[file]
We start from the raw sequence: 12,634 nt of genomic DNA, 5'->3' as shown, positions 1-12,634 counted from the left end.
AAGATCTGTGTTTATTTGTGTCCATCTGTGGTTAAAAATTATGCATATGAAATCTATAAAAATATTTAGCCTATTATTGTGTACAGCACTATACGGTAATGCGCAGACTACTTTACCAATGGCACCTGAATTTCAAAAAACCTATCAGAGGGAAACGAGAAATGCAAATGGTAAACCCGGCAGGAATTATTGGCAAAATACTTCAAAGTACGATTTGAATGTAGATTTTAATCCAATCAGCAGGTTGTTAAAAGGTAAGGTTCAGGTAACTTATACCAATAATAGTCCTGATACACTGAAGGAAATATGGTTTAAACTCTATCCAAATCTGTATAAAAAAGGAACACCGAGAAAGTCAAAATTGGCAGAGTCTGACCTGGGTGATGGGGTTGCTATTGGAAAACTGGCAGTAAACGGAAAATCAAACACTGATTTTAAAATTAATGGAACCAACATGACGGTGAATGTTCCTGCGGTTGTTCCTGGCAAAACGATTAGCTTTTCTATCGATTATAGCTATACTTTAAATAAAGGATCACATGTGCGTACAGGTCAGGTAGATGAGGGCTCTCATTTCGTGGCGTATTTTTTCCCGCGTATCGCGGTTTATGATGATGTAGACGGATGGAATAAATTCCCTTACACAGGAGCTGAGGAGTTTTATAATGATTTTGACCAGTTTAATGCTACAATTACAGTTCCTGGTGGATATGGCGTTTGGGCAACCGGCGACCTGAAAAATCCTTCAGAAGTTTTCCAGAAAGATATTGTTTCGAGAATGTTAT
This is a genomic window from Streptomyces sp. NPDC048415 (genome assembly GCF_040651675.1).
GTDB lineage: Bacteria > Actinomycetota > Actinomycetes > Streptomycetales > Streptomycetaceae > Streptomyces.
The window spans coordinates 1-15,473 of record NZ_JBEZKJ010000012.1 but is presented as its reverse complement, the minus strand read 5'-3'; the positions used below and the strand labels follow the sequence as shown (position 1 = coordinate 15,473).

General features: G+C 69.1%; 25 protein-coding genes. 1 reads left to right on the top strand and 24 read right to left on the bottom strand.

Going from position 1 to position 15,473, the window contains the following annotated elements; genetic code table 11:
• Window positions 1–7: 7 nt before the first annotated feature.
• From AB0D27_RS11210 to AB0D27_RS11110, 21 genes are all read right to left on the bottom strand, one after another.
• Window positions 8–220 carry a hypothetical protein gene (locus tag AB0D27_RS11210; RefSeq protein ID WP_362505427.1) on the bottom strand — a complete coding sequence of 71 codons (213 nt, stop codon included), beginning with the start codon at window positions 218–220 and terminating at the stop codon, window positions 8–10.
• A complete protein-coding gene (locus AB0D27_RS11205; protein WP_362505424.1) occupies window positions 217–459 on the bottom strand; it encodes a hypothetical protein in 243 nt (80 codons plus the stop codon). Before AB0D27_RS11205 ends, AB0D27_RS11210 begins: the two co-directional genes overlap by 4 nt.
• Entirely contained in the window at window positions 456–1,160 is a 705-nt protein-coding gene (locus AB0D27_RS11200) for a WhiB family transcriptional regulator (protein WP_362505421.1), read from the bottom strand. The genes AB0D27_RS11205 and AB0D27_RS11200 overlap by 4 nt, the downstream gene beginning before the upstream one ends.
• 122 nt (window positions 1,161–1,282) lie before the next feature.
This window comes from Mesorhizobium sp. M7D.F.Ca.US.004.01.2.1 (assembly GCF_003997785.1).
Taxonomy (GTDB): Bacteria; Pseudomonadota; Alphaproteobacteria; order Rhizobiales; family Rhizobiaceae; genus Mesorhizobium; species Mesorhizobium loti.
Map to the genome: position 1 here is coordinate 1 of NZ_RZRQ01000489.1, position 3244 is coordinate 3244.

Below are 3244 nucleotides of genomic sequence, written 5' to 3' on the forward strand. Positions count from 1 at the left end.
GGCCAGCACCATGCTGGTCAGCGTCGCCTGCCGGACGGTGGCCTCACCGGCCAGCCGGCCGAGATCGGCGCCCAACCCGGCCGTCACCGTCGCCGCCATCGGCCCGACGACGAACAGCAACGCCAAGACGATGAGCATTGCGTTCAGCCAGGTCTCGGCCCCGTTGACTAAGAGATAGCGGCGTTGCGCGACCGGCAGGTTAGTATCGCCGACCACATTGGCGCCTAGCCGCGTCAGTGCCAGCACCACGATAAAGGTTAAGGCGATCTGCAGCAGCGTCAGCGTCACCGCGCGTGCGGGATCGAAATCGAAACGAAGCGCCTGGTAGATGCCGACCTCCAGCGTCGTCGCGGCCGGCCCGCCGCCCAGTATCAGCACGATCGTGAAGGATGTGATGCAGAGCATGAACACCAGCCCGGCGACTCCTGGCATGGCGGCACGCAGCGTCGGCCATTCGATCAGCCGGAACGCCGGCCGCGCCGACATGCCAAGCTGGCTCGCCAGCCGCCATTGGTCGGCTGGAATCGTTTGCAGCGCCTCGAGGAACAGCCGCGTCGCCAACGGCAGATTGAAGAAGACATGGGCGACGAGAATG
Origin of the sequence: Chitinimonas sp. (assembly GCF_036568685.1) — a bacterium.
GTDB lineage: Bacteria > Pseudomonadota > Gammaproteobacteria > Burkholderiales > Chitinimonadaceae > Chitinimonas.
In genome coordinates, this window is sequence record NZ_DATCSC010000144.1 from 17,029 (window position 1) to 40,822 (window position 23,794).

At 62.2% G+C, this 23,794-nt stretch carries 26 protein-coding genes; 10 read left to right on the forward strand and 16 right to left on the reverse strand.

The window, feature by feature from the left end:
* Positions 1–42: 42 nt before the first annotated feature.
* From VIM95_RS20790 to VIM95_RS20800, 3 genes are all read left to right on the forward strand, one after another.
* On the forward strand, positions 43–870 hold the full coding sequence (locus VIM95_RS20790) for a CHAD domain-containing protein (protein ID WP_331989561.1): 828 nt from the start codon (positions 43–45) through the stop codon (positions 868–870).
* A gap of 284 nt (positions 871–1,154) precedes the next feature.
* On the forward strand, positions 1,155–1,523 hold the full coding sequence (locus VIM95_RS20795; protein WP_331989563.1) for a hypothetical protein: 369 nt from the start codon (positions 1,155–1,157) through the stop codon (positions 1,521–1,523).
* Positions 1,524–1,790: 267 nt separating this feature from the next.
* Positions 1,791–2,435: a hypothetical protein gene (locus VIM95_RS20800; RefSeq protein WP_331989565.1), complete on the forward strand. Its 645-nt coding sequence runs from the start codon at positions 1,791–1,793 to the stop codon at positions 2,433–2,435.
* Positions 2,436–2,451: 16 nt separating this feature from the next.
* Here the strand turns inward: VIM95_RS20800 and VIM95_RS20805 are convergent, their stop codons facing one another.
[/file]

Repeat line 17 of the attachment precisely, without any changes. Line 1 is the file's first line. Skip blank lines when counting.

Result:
Below are 3244 nucleotides of genomic sequence, written 5' to 3' on the forward strand. Positions count from 1 at the left end.